Terry Eagleton reviews two new books by Slavoj Žižek, in the Guardian (Photograph: David Levene):
It is said that Jean-Paul Sartre turned white-faced with excitement when a colleague arrived hotfoot from Germany with the news that one could make philosophy out of the ashtray. In these two new books, Slavoj Žižek philosophises in much the same spirit about sex, swearing, decaffeinated coffee, vampires,Henry Kissinger, The Sound of Music, the Muslim Brotherhood, the South Korean suicide rate and a good deal more. If there seems no end to his intellectual promiscuity, it is because he suffers from a rare affliction known as being interested in everything. In Britain, philosophers tend to divide between academics who write for each other and meaning-of-life merchants who beam their reflections at the general public. Part of Žižek’s secret is that he is both at once: a formidably erudite scholar well-versed in Kant and Heidegger who also has a consuming passion for the everyday. He is equally at home with Hegel andHitchcock, the Fall from Eden and the fall of Mubarak. If he knows about Wagnerand Schoenberg, he is also an avid consumer of vampire movies and detective fiction. A lot of his readers have learned to understand Freud or Nietzsche by viewing them through the lens of Jaws or Mary Poppins.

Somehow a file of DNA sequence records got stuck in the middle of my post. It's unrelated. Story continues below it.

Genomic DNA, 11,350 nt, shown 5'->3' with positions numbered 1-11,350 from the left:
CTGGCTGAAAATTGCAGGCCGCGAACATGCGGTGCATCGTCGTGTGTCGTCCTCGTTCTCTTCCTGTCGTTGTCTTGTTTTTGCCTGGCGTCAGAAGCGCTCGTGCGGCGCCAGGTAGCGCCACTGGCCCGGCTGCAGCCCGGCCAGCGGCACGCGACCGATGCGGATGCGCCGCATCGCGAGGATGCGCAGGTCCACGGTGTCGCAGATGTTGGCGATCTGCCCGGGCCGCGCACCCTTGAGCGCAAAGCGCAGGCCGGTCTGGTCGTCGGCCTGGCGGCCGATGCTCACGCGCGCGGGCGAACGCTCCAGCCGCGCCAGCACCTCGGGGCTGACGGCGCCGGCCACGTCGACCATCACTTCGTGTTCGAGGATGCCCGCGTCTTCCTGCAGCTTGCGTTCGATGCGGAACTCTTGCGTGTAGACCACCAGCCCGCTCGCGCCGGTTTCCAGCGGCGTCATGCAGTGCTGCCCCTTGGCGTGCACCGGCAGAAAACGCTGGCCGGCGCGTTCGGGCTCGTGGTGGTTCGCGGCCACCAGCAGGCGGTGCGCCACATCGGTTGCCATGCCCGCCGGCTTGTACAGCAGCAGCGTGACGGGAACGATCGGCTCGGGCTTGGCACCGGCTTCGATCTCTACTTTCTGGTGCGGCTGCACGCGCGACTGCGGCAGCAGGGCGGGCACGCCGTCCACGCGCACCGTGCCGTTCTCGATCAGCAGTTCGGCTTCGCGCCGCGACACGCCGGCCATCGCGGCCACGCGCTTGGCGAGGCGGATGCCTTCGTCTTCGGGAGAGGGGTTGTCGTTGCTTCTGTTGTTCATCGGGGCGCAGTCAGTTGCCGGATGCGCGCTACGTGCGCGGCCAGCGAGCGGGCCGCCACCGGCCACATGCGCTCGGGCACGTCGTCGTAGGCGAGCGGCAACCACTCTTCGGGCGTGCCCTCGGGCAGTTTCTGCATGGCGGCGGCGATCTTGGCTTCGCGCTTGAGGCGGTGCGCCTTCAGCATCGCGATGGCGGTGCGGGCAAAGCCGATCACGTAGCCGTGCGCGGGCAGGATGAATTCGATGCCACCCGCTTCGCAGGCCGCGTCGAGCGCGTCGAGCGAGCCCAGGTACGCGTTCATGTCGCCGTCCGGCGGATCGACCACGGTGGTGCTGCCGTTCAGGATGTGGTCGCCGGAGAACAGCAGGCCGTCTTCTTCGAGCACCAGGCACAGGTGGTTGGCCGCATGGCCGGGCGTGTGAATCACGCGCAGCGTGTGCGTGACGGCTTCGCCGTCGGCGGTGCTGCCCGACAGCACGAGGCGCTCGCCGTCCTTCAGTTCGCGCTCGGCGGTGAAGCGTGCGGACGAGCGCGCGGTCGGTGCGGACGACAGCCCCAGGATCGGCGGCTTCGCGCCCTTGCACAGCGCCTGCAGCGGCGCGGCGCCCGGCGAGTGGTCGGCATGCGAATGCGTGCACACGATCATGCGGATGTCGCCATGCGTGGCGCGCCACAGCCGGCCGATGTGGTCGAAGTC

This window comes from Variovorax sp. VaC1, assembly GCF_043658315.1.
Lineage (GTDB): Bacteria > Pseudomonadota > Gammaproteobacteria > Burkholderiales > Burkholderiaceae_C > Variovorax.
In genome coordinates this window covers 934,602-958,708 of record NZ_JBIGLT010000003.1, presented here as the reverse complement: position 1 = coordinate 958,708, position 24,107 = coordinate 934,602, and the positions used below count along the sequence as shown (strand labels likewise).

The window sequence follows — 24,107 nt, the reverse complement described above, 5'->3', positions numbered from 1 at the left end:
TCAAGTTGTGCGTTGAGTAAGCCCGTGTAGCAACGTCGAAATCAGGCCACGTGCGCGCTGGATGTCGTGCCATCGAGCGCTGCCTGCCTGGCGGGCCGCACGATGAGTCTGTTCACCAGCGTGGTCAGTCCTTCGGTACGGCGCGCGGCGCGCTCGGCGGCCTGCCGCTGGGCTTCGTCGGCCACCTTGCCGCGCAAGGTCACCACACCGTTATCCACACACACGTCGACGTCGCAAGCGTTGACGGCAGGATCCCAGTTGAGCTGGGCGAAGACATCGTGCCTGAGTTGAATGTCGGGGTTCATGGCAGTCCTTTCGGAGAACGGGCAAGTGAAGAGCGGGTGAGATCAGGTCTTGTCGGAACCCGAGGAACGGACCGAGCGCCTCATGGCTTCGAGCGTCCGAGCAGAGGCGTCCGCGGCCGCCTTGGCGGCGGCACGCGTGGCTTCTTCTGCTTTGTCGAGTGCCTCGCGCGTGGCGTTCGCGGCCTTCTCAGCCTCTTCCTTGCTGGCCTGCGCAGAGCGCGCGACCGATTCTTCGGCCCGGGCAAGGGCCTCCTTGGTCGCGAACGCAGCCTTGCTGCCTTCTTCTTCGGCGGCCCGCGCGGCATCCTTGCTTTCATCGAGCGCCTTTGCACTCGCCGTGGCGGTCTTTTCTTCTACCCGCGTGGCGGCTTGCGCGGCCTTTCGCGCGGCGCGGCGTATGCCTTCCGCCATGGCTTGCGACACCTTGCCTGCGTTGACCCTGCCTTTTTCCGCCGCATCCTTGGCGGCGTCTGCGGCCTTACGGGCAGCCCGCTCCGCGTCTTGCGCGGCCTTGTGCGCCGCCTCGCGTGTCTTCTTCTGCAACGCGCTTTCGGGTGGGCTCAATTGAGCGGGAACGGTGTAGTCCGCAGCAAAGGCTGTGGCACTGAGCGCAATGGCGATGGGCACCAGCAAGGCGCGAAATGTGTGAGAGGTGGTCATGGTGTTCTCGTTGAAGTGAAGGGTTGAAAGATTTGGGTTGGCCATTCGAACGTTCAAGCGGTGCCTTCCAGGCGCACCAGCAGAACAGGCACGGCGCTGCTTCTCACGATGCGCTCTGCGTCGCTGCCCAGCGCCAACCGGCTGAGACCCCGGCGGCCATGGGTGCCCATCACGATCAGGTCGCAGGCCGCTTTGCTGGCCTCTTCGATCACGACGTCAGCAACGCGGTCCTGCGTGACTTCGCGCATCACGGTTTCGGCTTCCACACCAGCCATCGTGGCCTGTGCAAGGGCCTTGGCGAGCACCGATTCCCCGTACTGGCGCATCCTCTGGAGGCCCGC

Academic philosophers can be obscure, whereas popularisers aim to be clear. With his urge to dismantle oppositions, Žižek has it both ways here. If some of his ideas can be hard to digest, his style is a model of lucidity. Absolute Recoil is full of intractable stuff, but Trouble in Paradise reports on the political situation in Egypt, China, Korea, Ukraine and the world in general in a crisp, well-crafted prose that any newspaper should be proud to publish. Not that, given Žižek’s provocatively political opinions, many of them would. He sees the world as divided between liberal capitalism and fundamentalism – in other words, between those who believe too little and those who believe too much. Instead of taking sides, however, he stresses the secret complicity between the two camps. Fundamentalism is the ugly creed of those who feel washed up and humiliated by a west that has too often ridden roughshod over their interests. One lesson of the Egyptian revolt, Žižek argues in Trouble in Paradise, is that if moderate liberal forces continue to ignore the radical left, “they will generate an unsurmountable fundamentalist wave”. Toppling tyrants, which all good liberals applaud, is simply a prelude to the hard work of radical social transformation, without which fundamentalism will return. In a world everywhere under the heel of capital, only radical politics can retrieve what is worth saving in the liberal legacy. It is no wonder that Žižek is as unpopular with Channel 4 as he is on Wall Street.